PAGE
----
Often when individuals are developing their property they require planning permission from the local planning authority (LPA). However, there are certain permitted developments that do not require planning permission. This changes if a property or a piece of land is found within a conservation area, where even for what is usually permitted development would now require permission from the LPA.
What is a conservation area?
Simply put, a conservation area is an area that has special architectural or historic interest. In order to maintain this special architectural or historic interest, the LPA will seek to prevent land owners from committing certain types of development in order to preserve or enhance said interests.
Who decides that an area must be conserved?
The LPA in most cases decide that an area must be conserved. The LPA has the authority to designate conservation areas within their area of influence and locality. This can be reviewed from time to time. This review can lead to new areas being made a conservation area, an area to cease being a conservation area, or changing the boundaries of a conservation area to be larger or smaller. However, there is no legal requirement for regular review, it is at the discretion of the LPA. Aside from the LPA, the Secretary of State in rare cases can designate an area as a conservation area.
So how does a conservation area affect permitted developments?
Permitted developments can be found in the Town and Country Planning (General Permitted Development) (England) Order 2015 (GPDO 2015). This Order details what type of development is automatically permitted. The GPDO covers both commercial and residential properties. In normal circumstances, this means that such developments like general internal works that do not affect the external appearance of a building would be building.
However, in a conservation area permitted developments cease operation. Meaning that even smaller developments permitted by the GPDO cease relevance and require LPA permission. This is in order to maintain the special architectural or historical interest of a property in a conservation area. There are stricter planning requirements in a conservation area.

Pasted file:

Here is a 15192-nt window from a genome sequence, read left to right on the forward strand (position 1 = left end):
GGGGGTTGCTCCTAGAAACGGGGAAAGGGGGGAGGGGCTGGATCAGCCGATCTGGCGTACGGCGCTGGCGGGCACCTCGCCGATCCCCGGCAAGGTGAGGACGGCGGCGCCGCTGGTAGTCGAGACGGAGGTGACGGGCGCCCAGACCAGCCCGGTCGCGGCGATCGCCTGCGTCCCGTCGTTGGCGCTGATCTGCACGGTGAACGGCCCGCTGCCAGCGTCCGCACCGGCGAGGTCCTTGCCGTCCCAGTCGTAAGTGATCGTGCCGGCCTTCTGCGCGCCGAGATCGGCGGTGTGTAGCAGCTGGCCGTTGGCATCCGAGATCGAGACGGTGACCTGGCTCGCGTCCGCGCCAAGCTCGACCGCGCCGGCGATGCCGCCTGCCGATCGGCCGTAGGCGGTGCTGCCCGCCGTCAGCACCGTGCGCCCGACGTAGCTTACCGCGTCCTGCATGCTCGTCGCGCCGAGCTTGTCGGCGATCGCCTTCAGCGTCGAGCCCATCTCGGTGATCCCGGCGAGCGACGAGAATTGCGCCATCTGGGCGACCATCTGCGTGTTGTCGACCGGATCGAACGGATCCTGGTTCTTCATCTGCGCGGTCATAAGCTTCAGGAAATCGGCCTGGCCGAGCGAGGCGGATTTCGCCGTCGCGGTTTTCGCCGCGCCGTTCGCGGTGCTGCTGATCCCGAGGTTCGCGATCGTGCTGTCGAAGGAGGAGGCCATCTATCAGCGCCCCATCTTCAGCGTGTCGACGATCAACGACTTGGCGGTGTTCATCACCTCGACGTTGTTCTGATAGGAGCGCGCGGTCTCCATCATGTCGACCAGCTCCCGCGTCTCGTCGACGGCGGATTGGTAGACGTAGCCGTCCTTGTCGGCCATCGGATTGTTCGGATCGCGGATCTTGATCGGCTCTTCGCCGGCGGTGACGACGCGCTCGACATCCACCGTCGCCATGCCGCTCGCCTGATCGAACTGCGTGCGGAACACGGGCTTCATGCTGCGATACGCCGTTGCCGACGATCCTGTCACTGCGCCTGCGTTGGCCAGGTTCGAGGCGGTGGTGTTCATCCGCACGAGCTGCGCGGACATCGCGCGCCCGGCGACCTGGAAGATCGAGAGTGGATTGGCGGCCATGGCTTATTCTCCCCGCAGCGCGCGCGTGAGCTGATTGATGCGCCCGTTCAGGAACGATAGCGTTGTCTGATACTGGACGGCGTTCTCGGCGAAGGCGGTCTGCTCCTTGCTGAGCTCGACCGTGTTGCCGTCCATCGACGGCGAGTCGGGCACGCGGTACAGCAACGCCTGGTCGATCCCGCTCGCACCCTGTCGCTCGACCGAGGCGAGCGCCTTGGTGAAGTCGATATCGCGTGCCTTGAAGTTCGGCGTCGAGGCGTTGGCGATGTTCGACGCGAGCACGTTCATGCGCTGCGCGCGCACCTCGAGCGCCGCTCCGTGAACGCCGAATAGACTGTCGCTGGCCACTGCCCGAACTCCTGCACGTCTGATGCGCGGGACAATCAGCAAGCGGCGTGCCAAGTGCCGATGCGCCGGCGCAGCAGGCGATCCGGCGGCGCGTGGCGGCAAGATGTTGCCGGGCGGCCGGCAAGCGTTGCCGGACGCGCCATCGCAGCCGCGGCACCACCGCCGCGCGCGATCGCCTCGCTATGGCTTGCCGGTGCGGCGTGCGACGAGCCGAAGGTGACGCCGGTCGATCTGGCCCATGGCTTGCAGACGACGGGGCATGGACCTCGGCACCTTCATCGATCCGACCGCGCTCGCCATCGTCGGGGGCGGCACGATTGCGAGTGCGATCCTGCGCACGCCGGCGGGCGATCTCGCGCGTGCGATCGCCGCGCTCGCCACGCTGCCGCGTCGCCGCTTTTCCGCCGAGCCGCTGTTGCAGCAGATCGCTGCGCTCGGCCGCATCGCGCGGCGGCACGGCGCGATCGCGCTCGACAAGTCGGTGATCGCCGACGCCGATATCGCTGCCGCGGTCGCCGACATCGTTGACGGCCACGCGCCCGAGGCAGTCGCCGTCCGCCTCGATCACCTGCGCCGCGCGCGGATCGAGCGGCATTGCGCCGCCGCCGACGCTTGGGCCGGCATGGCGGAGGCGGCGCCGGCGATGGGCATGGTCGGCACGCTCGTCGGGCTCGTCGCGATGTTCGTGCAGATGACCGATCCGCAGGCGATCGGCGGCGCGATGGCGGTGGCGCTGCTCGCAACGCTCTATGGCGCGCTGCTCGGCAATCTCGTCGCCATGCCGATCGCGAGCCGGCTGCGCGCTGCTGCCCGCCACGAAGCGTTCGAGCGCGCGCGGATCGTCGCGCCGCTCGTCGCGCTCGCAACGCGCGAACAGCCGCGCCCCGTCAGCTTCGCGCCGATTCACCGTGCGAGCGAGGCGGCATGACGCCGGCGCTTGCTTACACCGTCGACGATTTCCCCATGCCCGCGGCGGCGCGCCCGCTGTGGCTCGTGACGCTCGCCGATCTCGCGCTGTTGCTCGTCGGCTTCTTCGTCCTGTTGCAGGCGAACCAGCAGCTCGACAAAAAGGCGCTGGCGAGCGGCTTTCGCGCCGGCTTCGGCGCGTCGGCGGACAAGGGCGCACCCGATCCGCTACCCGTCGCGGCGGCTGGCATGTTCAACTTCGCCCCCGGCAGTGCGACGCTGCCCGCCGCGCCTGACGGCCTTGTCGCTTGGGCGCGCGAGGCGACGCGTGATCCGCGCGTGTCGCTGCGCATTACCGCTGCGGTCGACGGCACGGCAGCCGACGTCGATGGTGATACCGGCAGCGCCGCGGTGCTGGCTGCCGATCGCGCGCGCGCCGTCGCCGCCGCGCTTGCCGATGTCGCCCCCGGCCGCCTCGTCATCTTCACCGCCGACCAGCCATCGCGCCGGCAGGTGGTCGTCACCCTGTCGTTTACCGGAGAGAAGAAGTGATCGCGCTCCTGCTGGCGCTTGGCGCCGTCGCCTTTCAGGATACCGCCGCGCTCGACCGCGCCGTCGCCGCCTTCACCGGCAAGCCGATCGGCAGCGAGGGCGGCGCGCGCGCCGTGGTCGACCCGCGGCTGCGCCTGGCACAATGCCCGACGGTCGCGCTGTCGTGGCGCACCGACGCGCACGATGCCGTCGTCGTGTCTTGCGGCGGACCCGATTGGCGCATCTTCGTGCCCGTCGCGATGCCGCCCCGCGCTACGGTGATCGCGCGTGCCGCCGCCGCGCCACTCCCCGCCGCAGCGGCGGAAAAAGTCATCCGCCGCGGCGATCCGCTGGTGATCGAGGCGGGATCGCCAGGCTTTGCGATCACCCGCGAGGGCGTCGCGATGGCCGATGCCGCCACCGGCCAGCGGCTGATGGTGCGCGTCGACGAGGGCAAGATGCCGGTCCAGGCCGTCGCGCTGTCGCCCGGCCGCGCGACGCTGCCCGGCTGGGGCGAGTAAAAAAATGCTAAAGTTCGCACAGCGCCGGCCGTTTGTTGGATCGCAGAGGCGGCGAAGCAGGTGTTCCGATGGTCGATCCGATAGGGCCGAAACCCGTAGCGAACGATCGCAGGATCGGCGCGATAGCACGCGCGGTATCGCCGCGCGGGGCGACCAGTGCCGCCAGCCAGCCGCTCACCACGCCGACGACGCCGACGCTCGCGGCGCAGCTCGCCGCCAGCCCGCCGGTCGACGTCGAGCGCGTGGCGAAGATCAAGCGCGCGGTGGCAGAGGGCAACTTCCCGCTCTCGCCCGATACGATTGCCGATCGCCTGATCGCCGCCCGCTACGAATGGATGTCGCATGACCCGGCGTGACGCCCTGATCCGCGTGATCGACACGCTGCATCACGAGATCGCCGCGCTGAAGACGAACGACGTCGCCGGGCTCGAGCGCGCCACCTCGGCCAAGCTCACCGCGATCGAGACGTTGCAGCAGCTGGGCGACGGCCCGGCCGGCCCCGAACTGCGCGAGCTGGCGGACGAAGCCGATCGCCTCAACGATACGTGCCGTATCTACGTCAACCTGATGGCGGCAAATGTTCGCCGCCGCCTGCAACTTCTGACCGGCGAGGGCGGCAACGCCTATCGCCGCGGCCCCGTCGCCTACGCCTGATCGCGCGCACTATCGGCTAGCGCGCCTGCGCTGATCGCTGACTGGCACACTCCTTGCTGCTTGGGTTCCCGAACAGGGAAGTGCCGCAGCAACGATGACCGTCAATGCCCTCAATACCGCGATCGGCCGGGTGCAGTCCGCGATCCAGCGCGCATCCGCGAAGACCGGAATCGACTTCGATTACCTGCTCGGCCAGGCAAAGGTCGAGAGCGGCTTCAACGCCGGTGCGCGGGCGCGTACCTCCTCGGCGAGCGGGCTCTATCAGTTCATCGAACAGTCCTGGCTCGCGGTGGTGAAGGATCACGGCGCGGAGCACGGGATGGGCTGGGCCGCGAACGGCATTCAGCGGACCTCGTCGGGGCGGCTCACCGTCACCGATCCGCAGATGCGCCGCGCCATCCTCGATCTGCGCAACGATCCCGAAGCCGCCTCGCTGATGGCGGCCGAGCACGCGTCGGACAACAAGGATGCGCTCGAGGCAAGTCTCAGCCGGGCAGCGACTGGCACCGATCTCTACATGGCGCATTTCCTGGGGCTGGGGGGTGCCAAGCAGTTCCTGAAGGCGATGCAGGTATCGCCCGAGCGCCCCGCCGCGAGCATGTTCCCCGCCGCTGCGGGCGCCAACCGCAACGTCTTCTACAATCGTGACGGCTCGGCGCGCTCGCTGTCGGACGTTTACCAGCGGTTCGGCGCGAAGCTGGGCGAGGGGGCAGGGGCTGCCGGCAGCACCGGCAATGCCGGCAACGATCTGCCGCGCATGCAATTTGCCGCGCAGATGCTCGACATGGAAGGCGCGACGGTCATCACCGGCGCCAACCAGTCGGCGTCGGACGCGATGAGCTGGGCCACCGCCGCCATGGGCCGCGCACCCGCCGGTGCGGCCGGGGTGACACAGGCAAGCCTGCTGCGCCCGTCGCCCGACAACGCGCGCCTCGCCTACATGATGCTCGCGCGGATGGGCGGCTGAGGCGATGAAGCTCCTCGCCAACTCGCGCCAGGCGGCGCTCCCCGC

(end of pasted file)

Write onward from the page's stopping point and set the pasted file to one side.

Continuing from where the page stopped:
Therefore, the LPA will not give planning permission unless the land owner carries out developments in a certain way to maintain or enhance the property accordingly. This often means that the landowner would have to use specific materials in order to maintain the architectural interest or repair the property to look how it did prior to the damage. Essentially, the LPA would not want the character or appearance of a conservation area to change and will not allow development that is contrary to this.
Planning permission in a conservation area can even extend to additional protection for trees. There is such a concept known as a tree preservation order (TPO). A TPO prevents certain trees from being cut down entirely or there will be fines and consequences from the LPA.
How can a person find out that they are in a conservation area?
There are several ways a person can learn that they are in a conservation area. The first is usually when a person is purchasing the land. The conveyancer or the solicitor will almost always send a questionnaire to the seller to inform the buyer of any historic issues regarding the land. This questionnaire will ask if there has ever been planning permission that has been rejected, and if so, what the reason was for the rejection. This will usually inform the seller (and then subsequently the buyer) that the property is in a conservation area.
Another way to learn about whether the property is in a conservation area is simply to enquire with the LPA before purchasing the land or before any developments are carried out.